4 years ago

Holding immature bovine oocytes in a commercial embryo holding medium: High developmental competence for up to 10 h at room temperature

Bovine in vitro embryo production (IVP) following Ovum Pick Up (OPU) is all too often hampered by a large time gap between the harvest of oocytes of the first and last OPU session of the day. Immediately after retrieval, oocyte maturation is initiated, resulting in oocytes maturing at different time points which necessitates laborious scheduling of the IVP process. In this study, the potential of a commercial embryo holding medium (EHM; Syngro, Bioniche Inc.) to hold immature bovine oocytes was validated. We assessed the effect of holding time and temperature on (1) oocytes' maturation; (2) blastocyst development and quality at day 8 post insemination; and (3) blastocyst yield in small groups of oocytes/zygotes simulating OPU settings. Oocytes, harvested from slaughterhouse ovaries, were held for 6 h (either at 4 °C, room temperature [RT; 22–25 °C], or 38.5 °C), for 10 h (at 4 °C or RT), and for 14 h (only at RT) in 1 mL sterile glass osmometer tubes filled with EHM prior to standard maturation (22 h at 38.5 °C) and subsequent IVP. Results were compared with controls in which no prior holding was applied. Differences between the treated and control groups were assessed by generalized mixed-effects models and considered significant at P < 0.05. Generally, oocytes held up to 14 h in EHM at different temperatures remained at the germinal vesicle stage. Holding immature oocytes in EHM for 6 h at 38.5 °C and for 10 h at 4 °C significantly decreased maturation (57.1 ± 4.1% VS 80.9 ± 3.2% and 68.6 ± 3.5% VS 80.7 ± 2.9%; respectively), and development (11.0 ± 1.8% VS 36.2 ± 2.8% and 20.1 ± 3.3% VS 40.6 ± 4.6%) (P < 0.05). However, holding in EHM for both 6 and 10 h at RT, did not affect the maturation rates (83.2 ± 2.9% and 78.9 ± 3.2%) nor day 8 blastocyst rates (35.2 ± 2.7% and 40.2 ± 4.5%). Prolonging holding time to 14 h in RT decreased maturation and day 8 blastocyst yield (71.9 ± 3.5% VS 84.5 ± 2.7% and 25.7 ± 2.5% VS 39.5 ± 2.8%, respectively) (P < 0.05). Holding oocytes in EHM did not significantly affect embryonic quality as assessed by differential apoptotic staining in any of the time points. To simulate OPU-settings, small groups of 10 oocytes were held in EHM for 6 or 10 h at RT. When subsequently matured, fertilized and cultured per 8 zygotes, day 8 blastocyst rate was not affected (19.8 ± 3.5% VS 20.6 ± 3.6% and 18.8 ± 3.6% VS 18.3 ± 3.4%). In conclusion, immature bovine oocytes can be successfully conserved in EHM at RT for up to 10 h without compromising their embryonic developmental competence nor quality.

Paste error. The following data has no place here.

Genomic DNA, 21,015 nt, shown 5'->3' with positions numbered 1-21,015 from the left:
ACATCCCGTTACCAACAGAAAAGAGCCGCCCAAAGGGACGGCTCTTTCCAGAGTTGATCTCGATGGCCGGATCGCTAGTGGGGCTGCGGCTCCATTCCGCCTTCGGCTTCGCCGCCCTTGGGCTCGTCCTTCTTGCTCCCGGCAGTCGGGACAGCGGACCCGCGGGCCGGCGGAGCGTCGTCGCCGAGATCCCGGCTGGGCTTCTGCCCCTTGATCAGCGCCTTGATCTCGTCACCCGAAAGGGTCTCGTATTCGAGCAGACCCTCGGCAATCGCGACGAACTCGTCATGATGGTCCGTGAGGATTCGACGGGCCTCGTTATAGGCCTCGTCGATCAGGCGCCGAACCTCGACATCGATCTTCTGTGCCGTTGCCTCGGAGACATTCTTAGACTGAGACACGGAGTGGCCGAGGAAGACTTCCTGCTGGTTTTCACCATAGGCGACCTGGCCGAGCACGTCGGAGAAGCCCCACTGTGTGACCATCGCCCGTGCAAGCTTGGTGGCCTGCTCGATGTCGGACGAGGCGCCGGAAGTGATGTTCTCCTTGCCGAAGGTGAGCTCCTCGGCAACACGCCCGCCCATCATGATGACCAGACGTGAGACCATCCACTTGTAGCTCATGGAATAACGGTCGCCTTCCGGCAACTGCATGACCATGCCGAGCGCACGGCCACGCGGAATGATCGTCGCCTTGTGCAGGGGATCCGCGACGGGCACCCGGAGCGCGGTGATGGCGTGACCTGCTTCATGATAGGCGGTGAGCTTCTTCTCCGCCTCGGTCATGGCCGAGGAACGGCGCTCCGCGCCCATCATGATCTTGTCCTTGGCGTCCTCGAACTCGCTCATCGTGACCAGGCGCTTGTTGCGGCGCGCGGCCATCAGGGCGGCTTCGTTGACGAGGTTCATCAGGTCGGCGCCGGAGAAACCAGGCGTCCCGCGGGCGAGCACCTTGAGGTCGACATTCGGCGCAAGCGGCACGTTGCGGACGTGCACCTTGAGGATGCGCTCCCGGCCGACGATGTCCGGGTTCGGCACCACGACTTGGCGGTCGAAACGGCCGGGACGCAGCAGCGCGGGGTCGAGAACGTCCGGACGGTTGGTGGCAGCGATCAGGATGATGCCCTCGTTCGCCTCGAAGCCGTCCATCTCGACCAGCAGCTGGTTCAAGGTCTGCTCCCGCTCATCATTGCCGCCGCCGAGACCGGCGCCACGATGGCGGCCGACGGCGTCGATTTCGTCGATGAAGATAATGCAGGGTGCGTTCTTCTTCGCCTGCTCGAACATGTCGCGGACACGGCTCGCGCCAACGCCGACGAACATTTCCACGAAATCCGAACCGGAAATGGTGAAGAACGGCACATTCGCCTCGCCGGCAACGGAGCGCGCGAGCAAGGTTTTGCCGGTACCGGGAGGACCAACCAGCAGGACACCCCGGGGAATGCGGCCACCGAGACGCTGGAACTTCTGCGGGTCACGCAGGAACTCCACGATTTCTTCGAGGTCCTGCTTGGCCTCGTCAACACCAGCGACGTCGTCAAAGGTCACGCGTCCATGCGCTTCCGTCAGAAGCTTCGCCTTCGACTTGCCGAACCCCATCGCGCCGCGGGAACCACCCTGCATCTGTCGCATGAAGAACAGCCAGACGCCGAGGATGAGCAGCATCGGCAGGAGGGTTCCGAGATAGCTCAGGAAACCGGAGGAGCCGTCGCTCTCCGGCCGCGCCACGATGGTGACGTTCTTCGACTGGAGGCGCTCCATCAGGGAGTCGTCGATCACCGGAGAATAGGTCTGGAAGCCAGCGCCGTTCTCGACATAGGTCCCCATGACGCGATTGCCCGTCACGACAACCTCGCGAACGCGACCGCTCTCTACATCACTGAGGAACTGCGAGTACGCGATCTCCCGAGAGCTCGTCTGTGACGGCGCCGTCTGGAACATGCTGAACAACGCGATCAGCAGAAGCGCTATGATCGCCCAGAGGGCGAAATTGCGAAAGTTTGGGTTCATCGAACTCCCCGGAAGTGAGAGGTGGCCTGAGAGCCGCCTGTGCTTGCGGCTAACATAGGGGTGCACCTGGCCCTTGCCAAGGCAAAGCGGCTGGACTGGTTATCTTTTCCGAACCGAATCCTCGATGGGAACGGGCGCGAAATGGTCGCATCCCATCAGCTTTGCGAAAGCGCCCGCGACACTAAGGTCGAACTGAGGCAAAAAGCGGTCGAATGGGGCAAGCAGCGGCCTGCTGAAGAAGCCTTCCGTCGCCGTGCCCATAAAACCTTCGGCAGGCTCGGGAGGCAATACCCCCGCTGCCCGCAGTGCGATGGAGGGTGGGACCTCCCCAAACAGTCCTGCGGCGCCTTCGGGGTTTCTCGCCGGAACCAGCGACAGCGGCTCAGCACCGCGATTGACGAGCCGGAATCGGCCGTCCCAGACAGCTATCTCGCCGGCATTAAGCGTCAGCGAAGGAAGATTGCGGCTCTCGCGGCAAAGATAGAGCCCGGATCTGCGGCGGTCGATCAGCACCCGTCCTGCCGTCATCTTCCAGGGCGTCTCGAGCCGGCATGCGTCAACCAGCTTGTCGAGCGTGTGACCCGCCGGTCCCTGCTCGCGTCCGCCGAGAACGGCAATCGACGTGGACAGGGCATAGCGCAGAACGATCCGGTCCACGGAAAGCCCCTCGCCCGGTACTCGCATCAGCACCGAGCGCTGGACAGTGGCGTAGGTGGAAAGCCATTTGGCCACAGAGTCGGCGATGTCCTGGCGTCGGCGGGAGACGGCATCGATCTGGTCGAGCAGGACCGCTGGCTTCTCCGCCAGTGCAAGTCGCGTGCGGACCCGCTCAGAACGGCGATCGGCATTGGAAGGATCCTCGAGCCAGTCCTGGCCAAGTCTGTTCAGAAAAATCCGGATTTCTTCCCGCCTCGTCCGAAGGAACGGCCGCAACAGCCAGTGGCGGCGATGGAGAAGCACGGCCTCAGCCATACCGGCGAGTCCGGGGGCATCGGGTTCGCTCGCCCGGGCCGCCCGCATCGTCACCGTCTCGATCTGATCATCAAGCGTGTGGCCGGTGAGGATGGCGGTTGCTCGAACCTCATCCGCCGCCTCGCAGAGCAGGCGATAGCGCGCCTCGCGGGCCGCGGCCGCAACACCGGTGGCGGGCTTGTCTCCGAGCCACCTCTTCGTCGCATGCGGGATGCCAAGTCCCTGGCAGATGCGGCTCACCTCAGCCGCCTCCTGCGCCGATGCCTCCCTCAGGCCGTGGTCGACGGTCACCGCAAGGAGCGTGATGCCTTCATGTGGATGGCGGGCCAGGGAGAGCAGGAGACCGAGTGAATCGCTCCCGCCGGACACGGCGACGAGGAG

Publisher URL: www.sciencedirect.com/science

DOI: S0093691X17305253

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